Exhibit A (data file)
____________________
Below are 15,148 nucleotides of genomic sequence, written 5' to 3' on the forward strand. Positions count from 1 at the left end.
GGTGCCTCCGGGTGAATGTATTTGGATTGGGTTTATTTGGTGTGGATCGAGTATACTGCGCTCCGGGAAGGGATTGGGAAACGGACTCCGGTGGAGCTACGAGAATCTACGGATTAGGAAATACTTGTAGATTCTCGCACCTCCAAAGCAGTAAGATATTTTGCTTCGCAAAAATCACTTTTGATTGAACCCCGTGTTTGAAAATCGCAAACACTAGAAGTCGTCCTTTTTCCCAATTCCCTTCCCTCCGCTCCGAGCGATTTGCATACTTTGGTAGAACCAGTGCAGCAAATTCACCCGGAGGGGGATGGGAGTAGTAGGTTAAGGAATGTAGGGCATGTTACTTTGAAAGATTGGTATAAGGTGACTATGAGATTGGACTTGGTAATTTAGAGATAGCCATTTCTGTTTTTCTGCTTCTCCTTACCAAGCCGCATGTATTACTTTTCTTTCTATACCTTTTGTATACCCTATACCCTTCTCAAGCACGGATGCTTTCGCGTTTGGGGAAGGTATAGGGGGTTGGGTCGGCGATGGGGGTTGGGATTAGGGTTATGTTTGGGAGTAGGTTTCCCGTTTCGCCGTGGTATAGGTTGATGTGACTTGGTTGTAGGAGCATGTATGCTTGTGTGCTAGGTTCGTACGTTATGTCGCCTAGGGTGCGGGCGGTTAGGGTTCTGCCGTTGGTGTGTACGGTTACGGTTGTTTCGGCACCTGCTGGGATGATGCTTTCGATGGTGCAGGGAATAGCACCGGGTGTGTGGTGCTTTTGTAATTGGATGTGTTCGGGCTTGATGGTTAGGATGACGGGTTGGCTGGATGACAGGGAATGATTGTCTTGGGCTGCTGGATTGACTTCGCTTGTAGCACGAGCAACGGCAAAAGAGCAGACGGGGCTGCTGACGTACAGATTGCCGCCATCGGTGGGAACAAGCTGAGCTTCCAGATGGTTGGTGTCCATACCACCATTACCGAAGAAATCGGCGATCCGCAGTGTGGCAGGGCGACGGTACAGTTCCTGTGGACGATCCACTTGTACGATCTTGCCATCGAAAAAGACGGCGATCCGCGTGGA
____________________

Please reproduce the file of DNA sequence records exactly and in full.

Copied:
Below are 15,148 nucleotides of genomic sequence, written 5' to 3' on the forward strand. Positions count from 1 at the left end.
GGTGCCTCCGGGTGAATGTATTTGGATTGGGTTTATTTGGTGTGGATCGAGTATACTGCGCTCCGGGAAGGGATTGGGAAACGGACTCCGGTGGAGCTACGAGAATCTACGGATTAGGAAATACTTGTAGATTCTCGCACCTCCAAAGCAGTAAGATATTTTGCTTCGCAAAAATCACTTTTGATTGAACCCCGTGTTTGAAAATCGCAAACACTAGAAGTCGTCCTTTTTCCCAATTCCCTTCCCTCCGCTCCGAGCGATTTGCATACTTTGGTAGAACCAGTGCAGCAAATTCACCCGGAGGGGGATGGGAGTAGTAGGTTAAGGAATGTAGGGCATGTTACTTTGAAAGATTGGTATAAGGTGACTATGAGATTGGACTTGGTAATTTAGAGATAGCCATTTCTGTTTTTCTGCTTCTCCTTACCAAGCCGCATGTATTACTTTTCTTTCTATACCTTTTGTATACCCTATACCCTTCTCAAGCACGGATGCTTTCGCGTTTGGGGAAGGTATAGGGGGTTGGGTCGGCGATGGGGGTTGGGATTAGGGTTATGTTTGGGAGTAGGTTTCCCGTTTCGCCGTGGTATAGGTTGATGTGACTTGGTTGTAGGAGCATGTATGCTTGTGTGCTAGGTTCGTACGTTATGTCGCCTAGGGTGCGGGCGGTTAGGGTTCTGCCGTTGGTGTGTACGGTTACGGTTGTTTCGGCACCTGCTGGGATGATGCTTTCGATGGTGCAGGGAATAGCACCGGGTGTGTGGTGCTTTTGTAATTGGATGTGTTCGGGCTTGATGGTTAGGATGACGGGTTGGCTGGATGACAGGGAATGATTGTCTTGGGCTGCTGGATTGACTTCGCTTGTAGCACGAGCAACGGCAAAAGAGCAGACGGGGCTGCTGACGTACAGATTGCCGCCATCGGTGGGAACAAGCTGAGCTTCCAGATGGTTGGTGTCCATACCACCATTACCGAAGAAATCGGCGATCCGCAGTGTGGCAGGGCGACGGTACAGTTCCTGTGGACGATCCACTTGTACGATCTTGCCATCGAAAAAGACGGCGATCCGCGTGGA